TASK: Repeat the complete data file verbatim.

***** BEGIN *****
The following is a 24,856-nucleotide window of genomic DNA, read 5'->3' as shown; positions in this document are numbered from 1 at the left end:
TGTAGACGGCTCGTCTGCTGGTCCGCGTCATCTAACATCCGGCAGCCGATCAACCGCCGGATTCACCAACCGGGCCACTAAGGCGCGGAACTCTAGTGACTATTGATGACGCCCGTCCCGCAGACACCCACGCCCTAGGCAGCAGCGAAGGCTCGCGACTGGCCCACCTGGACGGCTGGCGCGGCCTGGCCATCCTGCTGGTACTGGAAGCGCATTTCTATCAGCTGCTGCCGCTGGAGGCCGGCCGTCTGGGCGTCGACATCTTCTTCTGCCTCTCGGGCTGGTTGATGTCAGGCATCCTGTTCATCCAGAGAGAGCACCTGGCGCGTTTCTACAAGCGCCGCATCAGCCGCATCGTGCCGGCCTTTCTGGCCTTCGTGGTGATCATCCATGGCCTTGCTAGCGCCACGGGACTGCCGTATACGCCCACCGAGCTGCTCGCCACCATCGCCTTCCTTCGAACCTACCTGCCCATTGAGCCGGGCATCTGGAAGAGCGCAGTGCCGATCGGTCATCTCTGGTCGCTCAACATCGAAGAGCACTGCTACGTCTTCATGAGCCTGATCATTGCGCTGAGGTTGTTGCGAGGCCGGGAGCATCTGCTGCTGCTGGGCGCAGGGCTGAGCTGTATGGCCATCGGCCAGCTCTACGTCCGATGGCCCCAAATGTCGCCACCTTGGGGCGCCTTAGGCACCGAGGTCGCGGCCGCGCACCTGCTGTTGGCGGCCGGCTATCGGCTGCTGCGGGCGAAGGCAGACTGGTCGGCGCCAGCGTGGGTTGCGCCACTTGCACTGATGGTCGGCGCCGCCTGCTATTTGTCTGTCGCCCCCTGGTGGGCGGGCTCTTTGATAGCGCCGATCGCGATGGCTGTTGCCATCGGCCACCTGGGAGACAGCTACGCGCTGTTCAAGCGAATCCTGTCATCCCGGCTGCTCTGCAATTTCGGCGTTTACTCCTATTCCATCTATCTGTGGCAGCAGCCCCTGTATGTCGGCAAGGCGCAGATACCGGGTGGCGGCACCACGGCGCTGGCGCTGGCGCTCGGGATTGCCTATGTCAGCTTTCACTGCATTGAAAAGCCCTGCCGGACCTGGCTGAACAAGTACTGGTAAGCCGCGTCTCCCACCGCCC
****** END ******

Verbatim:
The following is a 24,856-nucleotide window of genomic DNA, read 5'->3' as shown; positions in this document are numbered from 1 at the left end:
TGTAGACGGCTCGTCTGCTGGTCCGCGTCATCTAACATCCGGCAGCCGATCAACCGCCGGATTCACCAACCGGGCCACTAAGGCGCGGAACTCTAGTGACTATTGATGACGCCCGTCCCGCAGACACCCACGCCCTAGGCAGCAGCGAAGGCTCGCGACTGGCCCACCTGGACGGCTGGCGCGGCCTGGCCATCCTGCTGGTACTGGAAGCGCATTTCTATCAGCTGCTGCCGCTGGAGGCCGGCCGTCTGGGCGTCGACATCTTCTTCTGCCTCTCGGGCTGGTTGATGTCAGGCATCCTGTTCATCCAGAGAGAGCACCTGGCGCGTTTCTACAAGCGCCGCATCAGCCGCATCGTGCCGGCCTTTCTGGCCTTCGTGGTGATCATCCATGGCCTTGCTAGCGCCACGGGACTGCCGTATACGCCCACCGAGCTGCTCGCCACCATCGCCTTCCTTCGAACCTACCTGCCCATTGAGCCGGGCATCTGGAAGAGCGCAGTGCCGATCGGTCATCTCTGGTCGCTCAACATCGAAGAGCACTGCTACGTCTTCATGAGCCTGATCATTGCGCTGAGGTTGTTGCGAGGCCGGGAGCATCTGCTGCTGCTGGGCGCAGGGCTGAGCTGTATGGCCATCGGCCAGCTCTACGTCCGATGGCCCCAAATGTCGCCACCTTGGGGCGCCTTAGGCACCGAGGTCGCGGCCGCGCACCTGCTGTTGGCGGCCGGCTATCGGCTGCTGCGGGCGAAGGCAGACTGGTCGGCGCCAGCGTGGGTTGCGCCACTTGCACTGATGGTCGGCGCCGCCTGCTATTTGTCTGTCGCCCCCTGGTGGGCGGGCTCTTTGATAGCGCCGATCGCGATGGCTGTTGCCATCGGCCACCTGGGAGACAGCTACGCGCTGTTCAAGCGAATCCTGTCATCCCGGCTGCTCTGCAATTTCGGCGTTTACTCCTATTCCATCTATCTGTGGCAGCAGCCCCTGTATGTCGGCAAGGCGCAGATACCGGGTGGCGGCACCACGGCGCTGGCGCTGGCGCTCGGGATTGCCTATGTCAGCTTTCACTGCATTGAAAAGCCCTGCCGGACCTGGCTGAACAAGTACTGGTAAGCCGCGTCTCCCACCGCCC